Stopping and Looking Around Every Once in Awhile

It seems as though a column opportunity always falls into my lap when I’m feeling philosophical, so begin reading this with a grain of salt. Coincidentally, it’s the time of year when the seasons are changing, the Earth is welcoming spring and there are spurts of cold as soon as you seem to get comfortable with the warmth. I suppose this is how I’ve felt over the years, keeping a guard up to be prepared for the cold days that appear without notice. I’m in a constant state of reflecting on the past, probably because I’m an Aquarius, and I’ve had the pleasure of spilling my guts in the form of a column a handful of times over the years.

I’ve totally overshared in my opportunities to do so. I’ve pondered how I felt entering my junior year in a 1,000-word reflection titled, “Carpe Diem: Junior Year Reflection” (how original). At that point, I was newly living off-campus and grieving the chance I was granted to go to the Disney College Program, which I had turned down. Discussing the differences between campus life and its community from living in complete isolation was therapeutic for me at the time. I was pretty closed off to socialization; I was sporting a long-term boyfriend, so priorities were skewed in my brain. Choosing where to put my time and energy was a constant battle, and I wish I had a way to know what the right decisions were.

That following December (just days after ending my relationship officially), I published a column dedicated to balancing creativity and responsibility. In other words, I was trying to get my sh*t together after being tied to somebody else for the last year. The decision to be single wasn’t an easy one to make, but I had to live with it. I spent more time with my friends and painting for hours at a time in my room. 90% of my days were spent with noise-canceling headphones on to prevent the possibility that a thought could even occur in my brain. 

Following those revolutionary pieces of literature, I wanted to write something to reflect how I was feeling about turning 21, especially as my life coincided with the lyrics of Taylor Swift’s “All Too Well” almost perfectly. I was that girl she sings about at my birthday party, knowing darn well that my ex wasn’t going to show or even shoot a text. Even though I was the one to end things, this solidified that a new chapter of my life was beginning, one that was just for me, and my ex had no place in it. I enjoyed my party, despite my dramatic brain (props to being a theater major). My friends from home came to stay, making me a special cake and nearly every individual I’d interacted with since attending SUNY New Paltz was inside my house, solely to celebrate me. Standing in front of the crowd in a tiara, White Claw in hand, I awkwardly swayed as ‘Happy Birthday’ was sung to me — things seemed okay for a moment.

I then took a break from writing columns or even cracking open my journal. It’s been a period of drought in the creative side of my brain.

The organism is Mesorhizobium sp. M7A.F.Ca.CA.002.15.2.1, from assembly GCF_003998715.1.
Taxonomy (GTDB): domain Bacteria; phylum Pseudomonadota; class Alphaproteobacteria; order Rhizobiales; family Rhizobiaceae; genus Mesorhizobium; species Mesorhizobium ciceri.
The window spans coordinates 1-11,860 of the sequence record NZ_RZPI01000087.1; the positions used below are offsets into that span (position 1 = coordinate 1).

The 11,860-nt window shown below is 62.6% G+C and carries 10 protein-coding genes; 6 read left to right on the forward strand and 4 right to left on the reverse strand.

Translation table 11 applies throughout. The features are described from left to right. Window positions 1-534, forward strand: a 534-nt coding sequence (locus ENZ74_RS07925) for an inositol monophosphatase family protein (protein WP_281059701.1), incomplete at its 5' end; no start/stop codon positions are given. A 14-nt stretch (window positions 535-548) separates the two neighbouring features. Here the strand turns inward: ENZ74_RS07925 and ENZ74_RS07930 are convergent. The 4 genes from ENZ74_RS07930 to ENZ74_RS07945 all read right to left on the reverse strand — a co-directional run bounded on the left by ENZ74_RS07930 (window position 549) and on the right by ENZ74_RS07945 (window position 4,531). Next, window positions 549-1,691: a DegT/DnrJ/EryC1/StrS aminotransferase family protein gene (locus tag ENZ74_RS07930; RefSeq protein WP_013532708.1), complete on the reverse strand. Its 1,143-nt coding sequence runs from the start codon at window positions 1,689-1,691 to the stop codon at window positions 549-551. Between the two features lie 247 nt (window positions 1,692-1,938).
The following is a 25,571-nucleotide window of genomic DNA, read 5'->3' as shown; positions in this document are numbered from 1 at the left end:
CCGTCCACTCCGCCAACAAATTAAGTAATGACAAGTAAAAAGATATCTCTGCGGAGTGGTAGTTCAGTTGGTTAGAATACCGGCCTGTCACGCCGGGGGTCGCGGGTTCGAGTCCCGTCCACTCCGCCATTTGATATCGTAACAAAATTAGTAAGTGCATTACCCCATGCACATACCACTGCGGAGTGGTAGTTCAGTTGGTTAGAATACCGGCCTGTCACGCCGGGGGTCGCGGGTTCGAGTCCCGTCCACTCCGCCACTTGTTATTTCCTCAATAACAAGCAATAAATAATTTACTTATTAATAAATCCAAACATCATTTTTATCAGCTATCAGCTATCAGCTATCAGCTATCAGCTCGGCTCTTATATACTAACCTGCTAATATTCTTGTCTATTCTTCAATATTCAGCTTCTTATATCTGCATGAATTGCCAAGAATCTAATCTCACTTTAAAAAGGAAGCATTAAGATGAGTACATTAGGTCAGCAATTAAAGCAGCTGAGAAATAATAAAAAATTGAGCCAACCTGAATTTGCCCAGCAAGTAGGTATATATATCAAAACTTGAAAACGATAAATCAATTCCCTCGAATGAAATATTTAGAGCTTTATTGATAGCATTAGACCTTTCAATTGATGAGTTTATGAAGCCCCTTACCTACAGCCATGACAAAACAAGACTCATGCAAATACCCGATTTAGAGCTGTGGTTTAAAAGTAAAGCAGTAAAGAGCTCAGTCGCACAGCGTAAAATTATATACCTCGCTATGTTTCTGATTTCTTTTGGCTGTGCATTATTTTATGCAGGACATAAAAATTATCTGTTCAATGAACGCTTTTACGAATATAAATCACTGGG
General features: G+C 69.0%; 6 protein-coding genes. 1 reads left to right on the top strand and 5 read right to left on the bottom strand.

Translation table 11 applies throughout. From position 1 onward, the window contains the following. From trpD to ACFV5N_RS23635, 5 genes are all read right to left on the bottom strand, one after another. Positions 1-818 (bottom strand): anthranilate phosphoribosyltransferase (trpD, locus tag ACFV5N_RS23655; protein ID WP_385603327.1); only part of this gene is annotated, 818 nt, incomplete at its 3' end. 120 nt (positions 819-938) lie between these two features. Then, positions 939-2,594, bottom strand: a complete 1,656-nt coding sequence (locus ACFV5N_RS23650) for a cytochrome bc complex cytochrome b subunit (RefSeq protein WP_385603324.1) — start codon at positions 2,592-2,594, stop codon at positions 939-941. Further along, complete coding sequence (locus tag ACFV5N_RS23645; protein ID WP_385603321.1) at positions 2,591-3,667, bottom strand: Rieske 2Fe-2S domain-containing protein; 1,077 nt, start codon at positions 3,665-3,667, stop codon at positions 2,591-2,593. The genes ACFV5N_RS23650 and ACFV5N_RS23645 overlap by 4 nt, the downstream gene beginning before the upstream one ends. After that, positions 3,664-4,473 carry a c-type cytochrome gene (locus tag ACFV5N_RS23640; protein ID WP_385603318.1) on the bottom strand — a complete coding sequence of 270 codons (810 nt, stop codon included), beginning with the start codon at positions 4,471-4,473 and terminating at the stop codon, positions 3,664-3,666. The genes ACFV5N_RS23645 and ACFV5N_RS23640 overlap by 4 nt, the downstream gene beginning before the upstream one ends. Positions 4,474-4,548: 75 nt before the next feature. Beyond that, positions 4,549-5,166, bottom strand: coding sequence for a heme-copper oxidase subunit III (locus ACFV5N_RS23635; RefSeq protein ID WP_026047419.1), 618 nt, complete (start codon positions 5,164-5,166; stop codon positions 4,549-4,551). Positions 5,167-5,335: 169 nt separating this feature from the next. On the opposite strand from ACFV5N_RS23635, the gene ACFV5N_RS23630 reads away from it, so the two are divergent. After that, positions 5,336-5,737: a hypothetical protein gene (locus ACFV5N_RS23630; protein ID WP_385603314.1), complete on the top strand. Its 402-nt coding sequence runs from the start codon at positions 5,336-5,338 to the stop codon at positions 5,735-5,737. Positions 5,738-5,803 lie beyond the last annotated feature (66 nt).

Here we are now, in the trenches of the last semester of my senior year. I’m busier than ever — balancing pretty demanding acting classes with in-depth English discussions. As I hop between Parker Theater and the Humanities building, I keep feeling like I need to take a second to breathe. Since watching the film in my youth, Ferris Bueller’s famous quote to “stop and look around once in a while,” has been adamant in my mind. It has always felt appealing to adhere to, but not as much as it has these last few weeks. It’s insane to know that the place I’ve grown comfortable in, and grown as a human in, will be ripped away from me in a few short weeks.

The jump from high school to college felt like a breeze — an escape from being guarded at home. Yet the second I throw that cap into the sky, I’m being teleported right back into that life I wished to stay apart from. In my senior seminar class, the idea of being a “professional student” was brought up. Essentially, at this point in academia, I’m completely catered to the understanding of the school system — attending class, taking exams, completing projects — it’s second nature now. Entering a realm of infinite possibilities is as exciting as it is daunting, especially when the path begins back at the starting point I’ve already torn myself away from. 

It’s not that living back on Long Island is terrible; it does have its perks. From delicious seafood to the stunning beaches to my cute little Golden Retrievers at home, there’s plenty to embrace with the shift in realities I’m bound to endure. Through this haze of uncertainty, I’ve started taking action toward achieving goals and avoiding feeling like I’ve been banished to a place where an older version of myself exists. 

I’ve grown to know this town inside and out, that I could write a guidebook about attending SUNY New Paltz for newcomers, and yet I’ll have no purpose of being in this magical place after receiving my degree. In these next few weeks, I’ll be embracing each opportunity I get to enjoy in this place — savoring each sunset and saying yes to any chance to go to the mountains.

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About Samantha Salerno 81 Articles
Samantha (Sam) Salerno is a third-year performing arts major who has a passion for writing. This is her third semester on The Oracle. She spent the majority of her summer working for the publication, Fire Island News. You can reach her by emailing

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